Forty-four Americans have now taken the presidential oath. The words have been spoken during rising tides of prosperity and the still waters of peace. Yet, every so often the oath is taken amidst gathering clouds and raging storms. At these moments, America has carried on not simply because of the skill or vision of those in high office, but because we the people have remained faithful to the ideals of our forebears, and true to our founding documents.

So it has been. So it must be with this generation of Americans.

That we are in the midst of crisis is now well understood. Our nation is at war, against a far-reaching network of violence and hatred. Our economy is badly weakened, a consequence of greed and irresponsibility on the part of some, but also our collective failure to make hard choices and prepare the nation for a new age. Homes have been lost; jobs shed; businesses shuttered. Our health care is too costly; our schools fail too many; and each day brings further evidence that the ways we use energy strengthen our adversaries and threaten our planet.

These are the indicators of crisis, subject to data and statistics. Less measurable but no less profound is a sapping of confidence across our land — a nagging fear that America's decline is inevitable, and that the next generation must lower its sights.

Today I say to you that the challenges we face are real. They are serious and they are many. They will not be met easily or in a short span of time. But know this, America — they will be met.

On this day, we gather because we have chosen hope over fear, unity of purpose over conflict and discord.

On this day, we come to proclaim an end to the petty grievances and false promises, the recriminations and worn out dogmas, that for far too long have strangled our politics.

We remain a young nation, but in the words of Scripture, the time has come to set aside childish things. The time has come to reaffirm our enduring spirit; to choose our better history; to carry forward that precious gift, that noble idea, passed on from generation to generation: the God-given promise that all are equal, all are free and all deserve a chance to pursue their full measure of happiness.

In reaffirming the greatness of our nation, we understand that greatness is never a given. It must be earned. Our journey has never been one of shortcuts or settling for less. It has not been the path for the faint-hearted — for those who prefer leisure over work, or seek only the pleasures of riches and fame. Rather, it has been the risk-takers, the doers, the makers of things — some celebrated but more often men and women obscure in their labor, who have carried us up the long, rugged path towards prosperity and freedom.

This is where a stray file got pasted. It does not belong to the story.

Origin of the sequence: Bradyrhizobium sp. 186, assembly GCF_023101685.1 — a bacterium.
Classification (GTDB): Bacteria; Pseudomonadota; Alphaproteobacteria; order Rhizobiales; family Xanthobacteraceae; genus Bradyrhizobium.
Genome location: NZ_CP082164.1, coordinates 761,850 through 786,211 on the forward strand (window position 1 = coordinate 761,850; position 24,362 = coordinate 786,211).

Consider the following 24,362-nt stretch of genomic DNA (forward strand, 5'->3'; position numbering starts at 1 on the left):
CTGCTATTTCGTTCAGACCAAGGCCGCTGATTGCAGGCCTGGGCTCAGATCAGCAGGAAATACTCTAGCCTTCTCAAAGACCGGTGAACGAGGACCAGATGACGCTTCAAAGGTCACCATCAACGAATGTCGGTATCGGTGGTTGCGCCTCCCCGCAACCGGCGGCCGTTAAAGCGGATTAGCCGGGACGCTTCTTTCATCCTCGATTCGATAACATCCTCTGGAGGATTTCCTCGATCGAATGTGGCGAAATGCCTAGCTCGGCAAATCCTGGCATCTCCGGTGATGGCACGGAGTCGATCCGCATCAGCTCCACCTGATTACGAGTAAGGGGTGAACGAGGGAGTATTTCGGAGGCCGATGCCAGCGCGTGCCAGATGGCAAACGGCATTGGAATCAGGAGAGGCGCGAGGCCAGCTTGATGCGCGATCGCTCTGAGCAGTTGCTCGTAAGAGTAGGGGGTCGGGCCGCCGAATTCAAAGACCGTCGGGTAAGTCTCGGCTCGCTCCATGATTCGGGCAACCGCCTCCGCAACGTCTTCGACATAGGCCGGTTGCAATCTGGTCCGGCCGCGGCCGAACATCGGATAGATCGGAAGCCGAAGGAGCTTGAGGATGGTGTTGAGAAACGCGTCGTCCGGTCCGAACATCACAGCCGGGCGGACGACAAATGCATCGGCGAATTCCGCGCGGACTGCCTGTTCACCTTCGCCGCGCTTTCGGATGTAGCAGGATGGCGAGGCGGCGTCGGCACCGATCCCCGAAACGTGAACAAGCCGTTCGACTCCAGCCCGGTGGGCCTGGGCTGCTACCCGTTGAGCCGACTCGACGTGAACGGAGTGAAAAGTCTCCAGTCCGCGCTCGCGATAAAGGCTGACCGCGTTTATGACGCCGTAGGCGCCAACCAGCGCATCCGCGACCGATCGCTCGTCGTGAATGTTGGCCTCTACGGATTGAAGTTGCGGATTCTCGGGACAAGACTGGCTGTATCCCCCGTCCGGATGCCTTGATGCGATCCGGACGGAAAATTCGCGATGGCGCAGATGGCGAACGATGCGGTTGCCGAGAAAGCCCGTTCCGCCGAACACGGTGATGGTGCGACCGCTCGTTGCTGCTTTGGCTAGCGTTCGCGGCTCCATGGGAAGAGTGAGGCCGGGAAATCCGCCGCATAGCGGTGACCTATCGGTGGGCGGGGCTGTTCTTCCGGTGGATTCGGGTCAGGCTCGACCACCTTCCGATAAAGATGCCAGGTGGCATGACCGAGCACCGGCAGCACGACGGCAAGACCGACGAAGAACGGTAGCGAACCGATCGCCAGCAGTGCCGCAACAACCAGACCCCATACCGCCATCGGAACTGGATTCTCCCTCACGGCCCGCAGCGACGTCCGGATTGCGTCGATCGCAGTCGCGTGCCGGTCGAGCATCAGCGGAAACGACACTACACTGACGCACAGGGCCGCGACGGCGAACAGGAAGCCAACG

For us, they packed up their few worldly possessions and traveled across oceans in search of a new life.

For us, they toiled in sweatshops and settled the West; endured the lash of the whip and plowed the hard earth.

For us, they fought and died, in places like Concord and Gettysburg; Normandy and Khe Sanh.

Time and again these men and women struggled and sacrificed and worked till their hands were raw so that we might live a better life. They saw America as bigger than the sum of our individual ambitions; greater than all the differences of birth or wealth or faction.

This is the journey we continue today. We remain the most prosperous, powerful nation on Earth. Our workers are no less productive than when this crisis began. Our minds are no less inventive, our goods and services no less needed than they were last week or last month or last year. Our capacity remains undiminished. But our time of standing pat, of protecting narrow interests and putting off unpleasant decisions — that time has surely passed. Starting today, we must pick ourselves up, dust ourselves off, and begin again the work of remaking America.

For everywhere we look, there is work to be done. The state of the economy calls for action, bold and swift, and we will act — not only to create new jobs, but to lay a new foundation for growth. We will build the roads and bridges, the electric grids and digital lines that feed our commerce and bind us together. We will restore science to its rightful place, and wield technology's wonders to raise health care's quality and lower its cost. We will harness the sun and the winds and the soil to fuel our cars and run our factories. And we will transform our schools and colleges and universities to meet the demands of a new age. All this we can do. All this we will do.